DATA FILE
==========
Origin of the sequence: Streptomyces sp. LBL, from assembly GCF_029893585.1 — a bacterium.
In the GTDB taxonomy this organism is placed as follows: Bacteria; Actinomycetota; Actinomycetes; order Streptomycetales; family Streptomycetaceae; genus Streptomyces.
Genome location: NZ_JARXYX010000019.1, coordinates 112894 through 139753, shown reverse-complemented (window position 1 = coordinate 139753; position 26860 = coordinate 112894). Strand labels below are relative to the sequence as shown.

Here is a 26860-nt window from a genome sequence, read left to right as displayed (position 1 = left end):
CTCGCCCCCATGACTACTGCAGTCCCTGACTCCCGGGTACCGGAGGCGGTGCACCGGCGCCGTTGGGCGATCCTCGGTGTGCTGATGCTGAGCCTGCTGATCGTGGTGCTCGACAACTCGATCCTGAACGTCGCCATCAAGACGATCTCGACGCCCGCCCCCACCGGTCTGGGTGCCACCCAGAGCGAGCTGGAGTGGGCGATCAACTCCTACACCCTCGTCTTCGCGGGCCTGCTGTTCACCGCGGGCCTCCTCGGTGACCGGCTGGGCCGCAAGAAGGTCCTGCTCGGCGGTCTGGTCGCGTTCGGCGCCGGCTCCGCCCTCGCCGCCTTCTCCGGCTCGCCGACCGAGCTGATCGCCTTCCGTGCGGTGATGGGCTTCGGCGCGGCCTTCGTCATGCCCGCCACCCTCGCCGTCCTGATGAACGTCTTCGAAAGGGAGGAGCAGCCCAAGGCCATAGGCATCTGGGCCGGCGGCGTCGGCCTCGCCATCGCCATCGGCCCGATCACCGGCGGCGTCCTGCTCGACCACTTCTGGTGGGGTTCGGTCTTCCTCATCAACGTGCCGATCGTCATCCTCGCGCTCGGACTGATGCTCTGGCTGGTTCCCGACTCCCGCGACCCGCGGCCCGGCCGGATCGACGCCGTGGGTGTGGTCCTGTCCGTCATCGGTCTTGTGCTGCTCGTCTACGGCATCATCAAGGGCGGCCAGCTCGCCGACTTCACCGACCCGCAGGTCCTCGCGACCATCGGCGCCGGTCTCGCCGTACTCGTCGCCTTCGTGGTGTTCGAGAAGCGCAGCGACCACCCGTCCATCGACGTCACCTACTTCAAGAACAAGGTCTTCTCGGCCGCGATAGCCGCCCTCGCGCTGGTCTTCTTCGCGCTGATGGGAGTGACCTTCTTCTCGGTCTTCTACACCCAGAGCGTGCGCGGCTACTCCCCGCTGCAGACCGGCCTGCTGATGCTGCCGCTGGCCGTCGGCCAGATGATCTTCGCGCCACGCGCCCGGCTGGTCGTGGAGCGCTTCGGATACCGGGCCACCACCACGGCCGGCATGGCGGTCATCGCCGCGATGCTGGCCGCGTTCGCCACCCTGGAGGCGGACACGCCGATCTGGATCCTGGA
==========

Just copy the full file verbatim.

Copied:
Origin of the sequence: Streptomyces sp. LBL, from assembly GCF_029893585.1 — a bacterium.
In the GTDB taxonomy this organism is placed as follows: Bacteria; Actinomycetota; Actinomycetes; order Streptomycetales; family Streptomycetaceae; genus Streptomyces.
Genome location: NZ_JARXYX010000019.1, coordinates 112894 through 139753, shown reverse-complemented (window position 1 = coordinate 139753; position 26860 = coordinate 112894). Strand labels below are relative to the sequence as shown.

Here is a 26860-nt window from a genome sequence, read left to right as displayed (position 1 = left end):
CTCGCCCCCATGACTACTGCAGTCCCTGACTCCCGGGTACCGGAGGCGGTGCACCGGCGCCGTTGGGCGATCCTCGGTGTGCTGATGCTGAGCCTGCTGATCGTGGTGCTCGACAACTCGATCCTGAACGTCGCCATCAAGACGATCTCGACGCCCGCCCCCACCGGTCTGGGTGCCACCCAGAGCGAGCTGGAGTGGGCGATCAACTCCTACACCCTCGTCTTCGCGGGCCTGCTGTTCACCGCGGGCCTCCTCGGTGACCGGCTGGGCCGCAAGAAGGTCCTGCTCGGCGGTCTGGTCGCGTTCGGCGCCGGCTCCGCCCTCGCCGCCTTCTCCGGCTCGCCGACCGAGCTGATCGCCTTCCGTGCGGTGATGGGCTTCGGCGCGGCCTTCGTCATGCCCGCCACCCTCGCCGTCCTGATGAACGTCTTCGAAAGGGAGGAGCAGCCCAAGGCCATAGGCATCTGGGCCGGCGGCGTCGGCCTCGCCATCGCCATCGGCCCGATCACCGGCGGCGTCCTGCTCGACCACTTCTGGTGGGGTTCGGTCTTCCTCATCAACGTGCCGATCGTCATCCTCGCGCTCGGACTGATGCTCTGGCTGGTTCCCGACTCCCGCGACCCGCGGCCCGGCCGGATCGACGCCGTGGGTGTGGTCCTGTCCGTCATCGGTCTTGTGCTGCTCGTCTACGGCATCATCAAGGGCGGCCAGCTCGCCGACTTCACCGACCCGCAGGTCCTCGCGACCATCGGCGCCGGTCTCGCCGTACTCGTCGCCTTCGTGGTGTTCGAGAAGCGCAGCGACCACCCGTCCATCGACGTCACCTACTTCAAGAACAAGGTCTTCTCGGCCGCGATAGCCGCCCTCGCGCTGGTCTTCTTCGCGCTGATGGGAGTGACCTTCTTCTCGGTCTTCTACACCCAGAGCGTGCGCGGCTACTCCCCGCTGCAGACCGGCCTGCTGATGCTGCCGCTGGCCGTCGGCCAGATGATCTTCGCGCCACGCGCCCGGCTGGTCGTGGAGCGCTTCGGATACCGGGCCACCACCACGGCCGGCATGGCGGTCATCGCCGCGATGCTGGCCGCGTTCGCCACCCTGGAGGCGGACACGCCGATCTGGATCCTGGA